One thing that photographers often worry about is the illegal misuse of their photos. They’re scared and for that reason many people don’t put their images online. When they read about it, we all panic.
Let’s start with the basic truth that I learned a while ago: in order to genuinely be scared of your images being used illegally, you need to first create work that people want to steal in the first place.
Let that sink in: consider that millions of images are created each day and there are so many of them out there. The higher you are in the food chain of creativity and capturing, the more likely you are to be pecked at. And that’s what I found out recently with my series “The Secret Order of the Slice.”
So when someone steals your images consider the two big options here:
- Commercial use: meaning someone is ultimately getting money for using your photos
- Non-commercial use: no money is being made.
Some schlub on Instagram sharing your photo to be part of their curation with no further business plan? Their harmless.
Buzzfeed on the other hand: a multi-million dollar publication is doing it to rake in page views and get money to pay people.
Pizza hut? They’re a corporation and everything that they do is for a commercial reason. So first start out by identifying who is infringing on your rights. The really small guys you can sometimes just let go because your time and energy are often best spent doing other important tasks.
Is it right? No way. Is it hurting you? No really. In the case of your images being used commercially, then yes it is.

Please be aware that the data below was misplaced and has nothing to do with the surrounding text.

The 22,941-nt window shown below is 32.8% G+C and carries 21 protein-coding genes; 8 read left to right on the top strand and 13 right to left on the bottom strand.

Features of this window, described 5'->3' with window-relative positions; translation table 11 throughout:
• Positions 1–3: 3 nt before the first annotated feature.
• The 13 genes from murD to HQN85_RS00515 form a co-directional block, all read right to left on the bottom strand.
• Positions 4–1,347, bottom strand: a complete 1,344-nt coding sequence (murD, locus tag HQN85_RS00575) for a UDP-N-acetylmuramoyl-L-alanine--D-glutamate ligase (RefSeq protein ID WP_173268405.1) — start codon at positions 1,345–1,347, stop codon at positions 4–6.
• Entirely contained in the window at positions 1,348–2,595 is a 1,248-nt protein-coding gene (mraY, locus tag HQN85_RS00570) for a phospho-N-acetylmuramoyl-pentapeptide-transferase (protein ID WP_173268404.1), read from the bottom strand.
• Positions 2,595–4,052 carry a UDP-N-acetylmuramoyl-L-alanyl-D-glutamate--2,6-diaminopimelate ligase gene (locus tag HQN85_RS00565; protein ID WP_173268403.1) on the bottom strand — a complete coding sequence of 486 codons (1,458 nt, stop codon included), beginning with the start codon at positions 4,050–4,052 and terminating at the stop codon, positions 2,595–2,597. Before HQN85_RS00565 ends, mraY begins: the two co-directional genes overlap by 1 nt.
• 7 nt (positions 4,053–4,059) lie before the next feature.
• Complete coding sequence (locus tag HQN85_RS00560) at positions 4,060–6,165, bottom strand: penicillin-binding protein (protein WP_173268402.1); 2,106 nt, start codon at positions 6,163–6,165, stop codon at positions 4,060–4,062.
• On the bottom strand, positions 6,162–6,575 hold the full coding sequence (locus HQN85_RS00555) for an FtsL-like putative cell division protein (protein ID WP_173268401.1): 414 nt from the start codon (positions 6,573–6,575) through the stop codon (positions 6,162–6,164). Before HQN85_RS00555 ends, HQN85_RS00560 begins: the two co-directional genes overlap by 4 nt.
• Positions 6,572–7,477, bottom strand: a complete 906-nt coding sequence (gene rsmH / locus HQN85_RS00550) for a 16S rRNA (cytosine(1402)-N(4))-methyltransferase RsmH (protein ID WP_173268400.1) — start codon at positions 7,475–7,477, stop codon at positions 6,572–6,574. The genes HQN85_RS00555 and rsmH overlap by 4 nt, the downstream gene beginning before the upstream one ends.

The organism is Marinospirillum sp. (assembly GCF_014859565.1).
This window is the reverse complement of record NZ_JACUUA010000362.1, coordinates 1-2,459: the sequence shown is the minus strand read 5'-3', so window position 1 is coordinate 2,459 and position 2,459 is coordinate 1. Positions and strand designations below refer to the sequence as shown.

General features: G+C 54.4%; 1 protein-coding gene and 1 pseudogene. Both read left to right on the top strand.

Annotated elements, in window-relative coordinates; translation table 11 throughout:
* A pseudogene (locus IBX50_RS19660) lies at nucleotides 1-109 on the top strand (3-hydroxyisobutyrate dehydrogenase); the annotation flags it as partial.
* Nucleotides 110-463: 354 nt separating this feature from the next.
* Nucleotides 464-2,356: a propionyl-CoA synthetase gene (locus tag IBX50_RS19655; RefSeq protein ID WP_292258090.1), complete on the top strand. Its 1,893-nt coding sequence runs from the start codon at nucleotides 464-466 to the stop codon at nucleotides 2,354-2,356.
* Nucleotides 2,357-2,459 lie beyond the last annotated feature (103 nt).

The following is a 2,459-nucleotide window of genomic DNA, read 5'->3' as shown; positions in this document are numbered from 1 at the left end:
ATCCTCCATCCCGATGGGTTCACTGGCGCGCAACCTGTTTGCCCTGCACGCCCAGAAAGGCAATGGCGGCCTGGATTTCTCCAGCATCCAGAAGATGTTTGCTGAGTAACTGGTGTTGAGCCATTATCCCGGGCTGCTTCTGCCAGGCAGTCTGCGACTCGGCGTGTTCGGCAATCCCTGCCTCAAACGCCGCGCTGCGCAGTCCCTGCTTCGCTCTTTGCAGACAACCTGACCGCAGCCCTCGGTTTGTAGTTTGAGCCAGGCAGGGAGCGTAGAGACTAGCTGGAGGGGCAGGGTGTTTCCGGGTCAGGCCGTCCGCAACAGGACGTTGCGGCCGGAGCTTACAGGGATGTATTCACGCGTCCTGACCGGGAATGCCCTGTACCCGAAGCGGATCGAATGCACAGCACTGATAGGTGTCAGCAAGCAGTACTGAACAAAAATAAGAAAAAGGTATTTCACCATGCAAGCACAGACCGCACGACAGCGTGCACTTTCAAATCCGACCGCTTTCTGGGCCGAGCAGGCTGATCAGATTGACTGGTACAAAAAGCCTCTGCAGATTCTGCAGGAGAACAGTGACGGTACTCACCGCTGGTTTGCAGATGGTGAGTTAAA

Know What to Type into Google
What I always tell everyone is to specifically name and keyword their photos. You can sit here wondering why or you can check out these three workshop videos that I worked days on prepping for, but I’m not going to give that specific info away for free.
But to make a long story short, I was redundant and typed in “The Secret Order of the Slice Chris Gampat” into Google knowing that publications or companies would specifically use the images and I’d be able to track it via Google search or Google Image search since all the info syncs up.
The videos really explain why redundancy is key.
After this, you generally should go about sending email notices stating the infringement. Here’s an example that I did:
My name is Chris Gampat and I run the Phoblographer. I’m also the subject of a single blog post you made yesterday: (link)
I never contacted you to give you the permission to share my project; and so from a creative blog owner myself (with commercial intent), I’m quite shocked that you think you had the rights to share it. You’ve done so unlawfully. Anyone else that has shared it has has my initial contact or they’ve talked to me about it.
I’m contacting you in good faith to talk to you about this to see if there is a way that we can settle and make this more beneficial for both parties.
With that people will usually take down their usage. But the alternative is to just send them an invoice for the illegal image use that many photographers actually end up doing. And when it isn’t paid, then a lawyer can get involved. Most people and companies will try to settle and pay.
It’s not always the nicest thing to do but to be fair, they weren’t nice to begin with.
Follow Up the Next Day
If they haven’t responded, then follow up. If they did, then make sure that they’ve taken down the content in full.
Turn it Into Your Advantage and Leave on Friendly Terms
Here’s where you can negotiate some sort of compensation. You can get paid but in some cases you can also demand more coverage from a publication to get even more exposure and people coming to your website. It also ends up helping you out when it comes to people searching you and your company out on Google.
For other commercial companies that aren’t publications though, you’re sometimes best off figuring out a way to make it work out better for you depending on the situation.
Example: I’ve got a lot of discounts on pizza now.